Farscape, Incubator, Scorpius

Born with Sebacean heat delirium, Scorpius was a weak and feeble child whose first 12 cycles were a blur of pain. He was raised on a Dreadnought by a female Scarran named Tauza who tortured and humiliated him in an attempt to make him strong. She told him he was the product of a Sebacean breeding programme, but his ability to detect people’s energy signatures told him she was lying. He escaped and went looking for information about his parents. During this time he developed or acquired a cooling system which he carried on his back and plugged into his head; also this is presumably the period in which he first met Natira.

Eventually he surrendered to a PK ship and gave them all his knowledge of the Scarrans in return for information about his parents. This led him to his mother’s abandoned Transport Pod where Tauza had laid a trap. He was recaptured and tortured, but he managed to kill Tauza and escape. He then joined the Peacekeepers and rose through the ranks until he was given permission to begin his wormhole experiments.

Farscape, Incubator, Scorpius

He does not want power, he wants revenge, and only by developing a superior weapon to prevent the Scarrans overrunning the universe, can he get it. He sees his actions in pursuit of this goal as necessary and unavoidable—he is a man with a mission and will not be diverted from it. This backstory completely changes our view of Scorpius; his motivations are clear, easy to understand and not hard to sympathise with, and he makes a genuine attempt to win neural clone John over to his side simply by telling him the truth.

He can detect the energy signatures of creatures, and these signatures are different for every species (which finally explains how he knew John was an impostor way back on the Gammak Base); they also change when people are lying (which tells us how he knew John was being less than truthful in the same episode). He is surprisingly sentimental—he keeps a flower from Montok 4 in his quarters and strokes it with a wistful smile on his face—who’d have thought it, the great softie.

Farscape, Incubator, Scorpius

A Ship, A Living Ship!: Moya is enjoying scanning for wormholes because it gives her a chance to fly free in space.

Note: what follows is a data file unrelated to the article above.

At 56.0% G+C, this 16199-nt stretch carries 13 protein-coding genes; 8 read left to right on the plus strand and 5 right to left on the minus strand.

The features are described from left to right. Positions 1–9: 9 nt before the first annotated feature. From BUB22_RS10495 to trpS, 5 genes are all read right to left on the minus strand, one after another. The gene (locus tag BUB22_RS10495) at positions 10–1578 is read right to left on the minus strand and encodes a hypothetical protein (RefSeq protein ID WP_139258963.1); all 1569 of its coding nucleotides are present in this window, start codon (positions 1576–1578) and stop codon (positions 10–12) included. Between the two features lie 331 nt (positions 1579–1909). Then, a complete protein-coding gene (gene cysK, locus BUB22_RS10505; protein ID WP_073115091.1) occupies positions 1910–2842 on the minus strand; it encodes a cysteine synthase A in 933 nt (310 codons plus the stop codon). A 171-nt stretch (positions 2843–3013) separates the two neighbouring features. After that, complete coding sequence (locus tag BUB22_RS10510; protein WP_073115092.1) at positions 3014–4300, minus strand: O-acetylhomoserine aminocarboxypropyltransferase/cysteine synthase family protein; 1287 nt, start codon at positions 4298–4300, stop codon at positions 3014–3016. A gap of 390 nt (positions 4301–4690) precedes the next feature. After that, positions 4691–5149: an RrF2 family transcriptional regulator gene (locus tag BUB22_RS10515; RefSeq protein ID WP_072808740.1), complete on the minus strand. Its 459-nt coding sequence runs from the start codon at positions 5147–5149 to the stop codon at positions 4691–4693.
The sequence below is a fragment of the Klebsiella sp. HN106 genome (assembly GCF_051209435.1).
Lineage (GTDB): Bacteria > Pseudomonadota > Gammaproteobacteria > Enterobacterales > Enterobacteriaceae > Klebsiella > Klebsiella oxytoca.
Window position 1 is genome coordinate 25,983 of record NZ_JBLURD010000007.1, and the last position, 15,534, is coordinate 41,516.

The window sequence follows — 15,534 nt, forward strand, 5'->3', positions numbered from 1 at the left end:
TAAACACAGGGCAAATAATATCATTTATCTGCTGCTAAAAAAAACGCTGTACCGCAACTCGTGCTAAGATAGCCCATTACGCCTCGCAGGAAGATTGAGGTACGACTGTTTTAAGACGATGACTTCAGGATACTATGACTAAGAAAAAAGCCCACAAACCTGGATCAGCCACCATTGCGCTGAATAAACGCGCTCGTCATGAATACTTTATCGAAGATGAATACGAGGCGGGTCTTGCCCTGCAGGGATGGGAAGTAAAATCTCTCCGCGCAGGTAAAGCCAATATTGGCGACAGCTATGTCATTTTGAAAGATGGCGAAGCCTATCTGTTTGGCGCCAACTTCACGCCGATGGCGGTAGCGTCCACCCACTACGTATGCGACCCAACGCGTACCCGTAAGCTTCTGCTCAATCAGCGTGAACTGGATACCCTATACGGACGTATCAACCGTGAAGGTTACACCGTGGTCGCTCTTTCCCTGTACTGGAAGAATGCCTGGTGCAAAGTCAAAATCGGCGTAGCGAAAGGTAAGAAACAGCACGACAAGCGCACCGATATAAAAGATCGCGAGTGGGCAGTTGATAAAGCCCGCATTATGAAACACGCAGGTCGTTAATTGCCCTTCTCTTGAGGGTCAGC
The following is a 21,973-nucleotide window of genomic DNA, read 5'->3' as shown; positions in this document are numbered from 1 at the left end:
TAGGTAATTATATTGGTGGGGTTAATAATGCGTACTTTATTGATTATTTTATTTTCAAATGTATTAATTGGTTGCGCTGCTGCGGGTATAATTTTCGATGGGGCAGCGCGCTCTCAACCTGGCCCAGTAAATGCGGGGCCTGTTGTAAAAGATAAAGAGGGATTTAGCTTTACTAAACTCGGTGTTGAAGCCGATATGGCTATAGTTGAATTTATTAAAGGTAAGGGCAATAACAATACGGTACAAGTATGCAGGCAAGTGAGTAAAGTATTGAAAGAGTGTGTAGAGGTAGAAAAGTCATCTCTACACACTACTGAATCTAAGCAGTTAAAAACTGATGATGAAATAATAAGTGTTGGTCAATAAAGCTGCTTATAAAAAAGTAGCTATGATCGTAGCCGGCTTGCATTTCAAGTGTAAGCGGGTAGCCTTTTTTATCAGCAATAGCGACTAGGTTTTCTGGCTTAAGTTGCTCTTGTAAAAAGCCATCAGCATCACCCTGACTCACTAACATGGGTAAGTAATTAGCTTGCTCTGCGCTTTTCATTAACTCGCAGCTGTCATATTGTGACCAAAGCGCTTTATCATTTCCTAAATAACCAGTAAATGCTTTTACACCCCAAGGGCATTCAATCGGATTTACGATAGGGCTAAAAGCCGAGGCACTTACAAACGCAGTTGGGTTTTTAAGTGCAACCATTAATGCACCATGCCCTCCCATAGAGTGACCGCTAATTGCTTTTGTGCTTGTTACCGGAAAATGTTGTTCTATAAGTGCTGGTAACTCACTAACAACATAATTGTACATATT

World’s Apart: Rylani was born on New Heather and her Transport Pod landed on Montok 4.

Farscape, Incubator, Scorpius

Alien Encounters: Linfer is a Ralgarian, a peaceful race of explorers who travel into deep space on Leviathans. Pilot and Moya trust them implicitly. Once the Scarrans discovered that Sebacean genetics were no use to them they decided to destroy Sebaceans forever. Scorpius claims that they will destroy all races, including humans, until they are the only remaining sentient life form. Female Scarrans have different shaped head to males and like wearing skin tight black PVC—so we can see where Scorpy got his fetish for cute PVC-wearing nurses from. According to Scorpy, the Scarrans' main weakness is hubris. Peacekeepers have Purity Regulations to ensure that no one not of pure Sebacean blood is allowed to join, however Scorpius demonstrates such loyalty that they waive these laws in his case.

Farscape, Incubator, Scorpius, Crichton

Disney On Acid: ‘What am I… Holodeck Crichton?’ neural clone John riffs on Star Trek: The Next Generation.

Stats: A Flibisk is a small ten-legged creature that’s good to eat but becomes ratty if prevented from mating. Scorpius tells John that a PK Command Carrier destroyed a Scarran Dreadnought, even though we will soon learn that Dreadnoughts are twice their size. Most wormholes are unstable and contain Rantath Flux variation, which is what is liquidising the PK pilots. Linfer has developed a system of Phase Negative Shield Deployment which, when programmed with the right Phase Progression, should protect against this, but it doesn’t work. She claims the wormhole that brought John from Earth was unusual in that it was stable and therefore didn’t liquefy him—this implies that the wormholes they found earlier this season were also unusually stable. The wormhole Scorpius is studying is part of a nexus of wormholes, one of which exits near Moya—so John was right, there was a wormhole nearby.